|Kimi Raikkonen storms to pole position in his Ferrari|
Much to the chagrin of the Spanish fans, Ferrari's Kimi Raikkonen narrowly beat Spanish hero Fernando Alonso to capture the pole position for Sunday's Spanish Grand Prix.
Felipe Massa had to settle for third on the grid in the second Ferrari after holding provisional pole following the early laps in qualifying session 3. Meanwhile, the McLaren duo of Lewis Hamilton and Heikki Kovalainen ended up only fifth and sixth for McLaren, both clearly lacking the input of Alonso who last year helped propel McLaren to the top.
The home crowd seemed set to celebrate a shock pole position for Alonso who has struggled all year in the Renault, only for Raikkonen to improve by a second on his final lap and beat Alonso to pole by 0.091 seconds. However, rest assured that Alonso was on a heavy fuel load and Alonso a light load. Alonso said that his best hope for Sunday was seventh position, which was the same as saying that he has a light fuel load.
Robert Kubica was 4th in his BMW, but teammate Nick Heidfeld could only manage ninth in the second BMW, half a second slower than Kubica.
Kovalainen was sixth, ahead of Red Bull's Mark Webber and Toyota driver Jarno Trulli.
Team-by-team summary: Saturday, Spain
Watched by Michael Schumacher on the pitwall, Kimi Raikkonen duly delivered his first pole of the season, to the chagrin of thousands of Spaniards as it bumped local hero Fernando Alonso down to second. Felipe Massa is third.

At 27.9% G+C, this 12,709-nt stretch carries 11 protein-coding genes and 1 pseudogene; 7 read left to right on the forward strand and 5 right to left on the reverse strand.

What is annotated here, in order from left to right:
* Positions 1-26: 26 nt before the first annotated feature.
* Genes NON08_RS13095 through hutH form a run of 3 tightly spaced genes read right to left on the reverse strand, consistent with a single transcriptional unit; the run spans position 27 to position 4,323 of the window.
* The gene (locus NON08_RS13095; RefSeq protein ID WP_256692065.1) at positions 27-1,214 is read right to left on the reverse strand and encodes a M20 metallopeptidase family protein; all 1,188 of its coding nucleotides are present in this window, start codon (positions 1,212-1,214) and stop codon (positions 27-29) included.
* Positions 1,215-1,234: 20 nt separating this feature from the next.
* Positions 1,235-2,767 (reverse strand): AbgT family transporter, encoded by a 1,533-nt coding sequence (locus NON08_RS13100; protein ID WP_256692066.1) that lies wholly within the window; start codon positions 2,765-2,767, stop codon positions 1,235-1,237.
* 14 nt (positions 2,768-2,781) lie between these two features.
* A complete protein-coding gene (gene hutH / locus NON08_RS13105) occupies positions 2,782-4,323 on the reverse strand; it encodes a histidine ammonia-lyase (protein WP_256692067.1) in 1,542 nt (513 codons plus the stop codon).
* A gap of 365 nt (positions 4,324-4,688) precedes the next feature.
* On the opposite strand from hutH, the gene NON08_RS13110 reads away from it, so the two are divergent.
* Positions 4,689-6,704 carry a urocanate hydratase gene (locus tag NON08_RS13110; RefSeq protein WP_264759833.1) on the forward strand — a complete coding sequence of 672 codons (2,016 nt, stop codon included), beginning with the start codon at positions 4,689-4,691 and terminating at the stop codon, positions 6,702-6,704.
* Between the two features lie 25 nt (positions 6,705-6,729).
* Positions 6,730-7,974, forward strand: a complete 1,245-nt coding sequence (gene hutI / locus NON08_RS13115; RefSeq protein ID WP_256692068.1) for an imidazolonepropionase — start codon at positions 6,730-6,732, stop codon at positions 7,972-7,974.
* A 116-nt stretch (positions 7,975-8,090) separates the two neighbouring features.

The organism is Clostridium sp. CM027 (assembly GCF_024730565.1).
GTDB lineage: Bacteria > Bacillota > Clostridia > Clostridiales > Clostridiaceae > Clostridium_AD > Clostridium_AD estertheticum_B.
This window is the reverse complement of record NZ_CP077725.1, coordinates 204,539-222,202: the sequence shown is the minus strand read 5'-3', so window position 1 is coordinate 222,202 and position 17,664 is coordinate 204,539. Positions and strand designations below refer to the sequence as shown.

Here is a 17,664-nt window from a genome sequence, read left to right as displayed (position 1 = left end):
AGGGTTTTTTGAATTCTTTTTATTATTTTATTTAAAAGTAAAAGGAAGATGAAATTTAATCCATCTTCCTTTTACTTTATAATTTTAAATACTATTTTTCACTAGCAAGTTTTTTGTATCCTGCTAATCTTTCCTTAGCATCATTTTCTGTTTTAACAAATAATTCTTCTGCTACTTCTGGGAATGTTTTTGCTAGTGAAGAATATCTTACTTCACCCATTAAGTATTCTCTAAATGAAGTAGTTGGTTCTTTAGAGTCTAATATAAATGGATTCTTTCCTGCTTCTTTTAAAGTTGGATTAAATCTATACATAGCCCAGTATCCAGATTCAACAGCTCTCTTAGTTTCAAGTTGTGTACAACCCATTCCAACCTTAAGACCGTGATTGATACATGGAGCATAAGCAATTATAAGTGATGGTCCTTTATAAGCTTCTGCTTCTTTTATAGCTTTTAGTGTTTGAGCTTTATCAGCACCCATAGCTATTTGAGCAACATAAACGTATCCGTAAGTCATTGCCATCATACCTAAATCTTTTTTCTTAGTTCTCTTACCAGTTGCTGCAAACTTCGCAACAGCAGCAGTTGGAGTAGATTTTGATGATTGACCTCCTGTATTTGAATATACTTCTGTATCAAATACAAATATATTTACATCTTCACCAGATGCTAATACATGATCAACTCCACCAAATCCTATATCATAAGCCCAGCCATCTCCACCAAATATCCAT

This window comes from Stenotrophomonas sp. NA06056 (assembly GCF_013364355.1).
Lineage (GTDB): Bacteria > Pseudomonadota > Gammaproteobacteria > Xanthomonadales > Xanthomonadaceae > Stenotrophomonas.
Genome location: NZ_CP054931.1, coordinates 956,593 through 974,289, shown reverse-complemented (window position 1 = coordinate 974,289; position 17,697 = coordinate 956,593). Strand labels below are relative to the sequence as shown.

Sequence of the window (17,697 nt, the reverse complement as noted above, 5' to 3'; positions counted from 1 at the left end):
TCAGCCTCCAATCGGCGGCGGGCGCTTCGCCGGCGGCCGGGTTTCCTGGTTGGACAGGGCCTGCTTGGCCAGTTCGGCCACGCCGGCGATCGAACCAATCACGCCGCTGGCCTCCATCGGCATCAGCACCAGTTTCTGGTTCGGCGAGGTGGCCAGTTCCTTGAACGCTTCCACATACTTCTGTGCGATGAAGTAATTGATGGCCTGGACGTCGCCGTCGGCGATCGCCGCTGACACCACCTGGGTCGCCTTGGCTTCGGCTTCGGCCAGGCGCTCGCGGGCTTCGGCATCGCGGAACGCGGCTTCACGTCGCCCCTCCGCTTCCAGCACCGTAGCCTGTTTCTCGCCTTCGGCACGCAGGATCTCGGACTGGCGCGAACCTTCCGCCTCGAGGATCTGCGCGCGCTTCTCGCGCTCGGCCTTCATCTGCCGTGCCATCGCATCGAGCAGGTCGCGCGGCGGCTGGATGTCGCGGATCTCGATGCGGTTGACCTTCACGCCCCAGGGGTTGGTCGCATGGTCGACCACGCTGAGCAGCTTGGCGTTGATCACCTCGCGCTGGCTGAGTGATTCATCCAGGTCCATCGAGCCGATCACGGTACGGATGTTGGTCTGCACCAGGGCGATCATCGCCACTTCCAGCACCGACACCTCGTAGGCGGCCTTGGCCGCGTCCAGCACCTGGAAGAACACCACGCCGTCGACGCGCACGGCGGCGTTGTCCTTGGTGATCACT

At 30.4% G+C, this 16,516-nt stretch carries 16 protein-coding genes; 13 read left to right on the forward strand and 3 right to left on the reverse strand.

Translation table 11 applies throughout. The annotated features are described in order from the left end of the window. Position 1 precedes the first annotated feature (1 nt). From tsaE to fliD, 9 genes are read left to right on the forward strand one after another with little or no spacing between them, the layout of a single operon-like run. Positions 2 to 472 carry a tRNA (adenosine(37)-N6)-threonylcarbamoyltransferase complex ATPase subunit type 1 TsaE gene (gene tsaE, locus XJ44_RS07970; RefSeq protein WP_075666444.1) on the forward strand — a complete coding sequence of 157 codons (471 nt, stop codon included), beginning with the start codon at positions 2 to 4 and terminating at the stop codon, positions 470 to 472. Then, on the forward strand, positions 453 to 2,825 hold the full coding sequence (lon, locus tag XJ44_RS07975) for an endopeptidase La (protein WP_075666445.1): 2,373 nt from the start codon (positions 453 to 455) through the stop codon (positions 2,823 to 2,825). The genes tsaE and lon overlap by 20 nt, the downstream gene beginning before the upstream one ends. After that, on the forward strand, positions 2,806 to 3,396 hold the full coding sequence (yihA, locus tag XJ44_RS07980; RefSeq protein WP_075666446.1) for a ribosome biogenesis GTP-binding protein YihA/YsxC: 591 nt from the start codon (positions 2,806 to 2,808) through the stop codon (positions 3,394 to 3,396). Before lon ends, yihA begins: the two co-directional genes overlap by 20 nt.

Many observers believe Alonso put in a low-fuel crowd-pleaser for his second on the grid, but veteran engineer Giorgio Ascanelli (Toro Rosso) was impressed: "It was worth coming to Spain just to see his qualifying lap!" Alonso is not giving much away, but he did confirm an "aggressive approach". Nelson Piquet had similar pace in Q1 and Q2, so his ultimate run to tenth place will add fuel to the speculation about Alonso's final attack.
Robert Kubica is again on the pace; second in the low-fuel Q2 section, and fourth on the grid, only a couple of tenths from pole. Nick Heidfeld qualified half a second behind and ninth. "My final lap was not good enough," the German admitted.
Lewis Hamilton told British television after qualifying just fifth that he was "shocked and stunned" with his lack of pace, but the official press release had amusingly toned down his quote to merely "quite surprised". Teammate Heikki Kovalainen also qualified on the third row.
After missing morning practice with a Renault engine problem, Mark Webber bagged seventh on the grid amid the incredibly tightly-packed top-ten. David Coulthard was "shocked" when he failed to graduate out of the Q1 stragglers after (like Webber) gambling on using only hard tires.
Barcelona is not Toyota's best circuit, so Jarno Trulli qualified behind Webber, with teammate Timo Glock slightly adrift, consistently a few tenths shy of Trulli's pace as per usual. "We've done an average job," chassis boss Pascal Vasselon surmised.
Jenson Button has been marginally off Rubens Barrichello's pace in Spain, but both narrowly missed seeing the Q3 action. "We are not quite in the position to be scoring points yet," Barrichello said.
Kazuki Nakajima was actually delighted to outqualify his highly rated teammate Nico Rosberg, but Williams insists that missing the Q3 cut is "unsatisfactory".
Sebastien Bourdais defied predictions when he scraped out of the Q1 stragglers, but he then went no further with the now outdated STR2. Sebastian Vettel's run to eighteenth was not impressive, and the whole team will be desperate to gets its hands on the 2008-spec STR3.
Not a great showing for the team after the false dawn of the practice time sheets, with Giancarlo Fisichella qualifying four tenths slower than eighteenth place, and Adrian Sutil a further seven tenths adrift with a brake disc problem.
Anthony Davidson did well to be just a tenth behind Sutil, conferring the dishonor of last on the grid to his teammate Takuma Sato.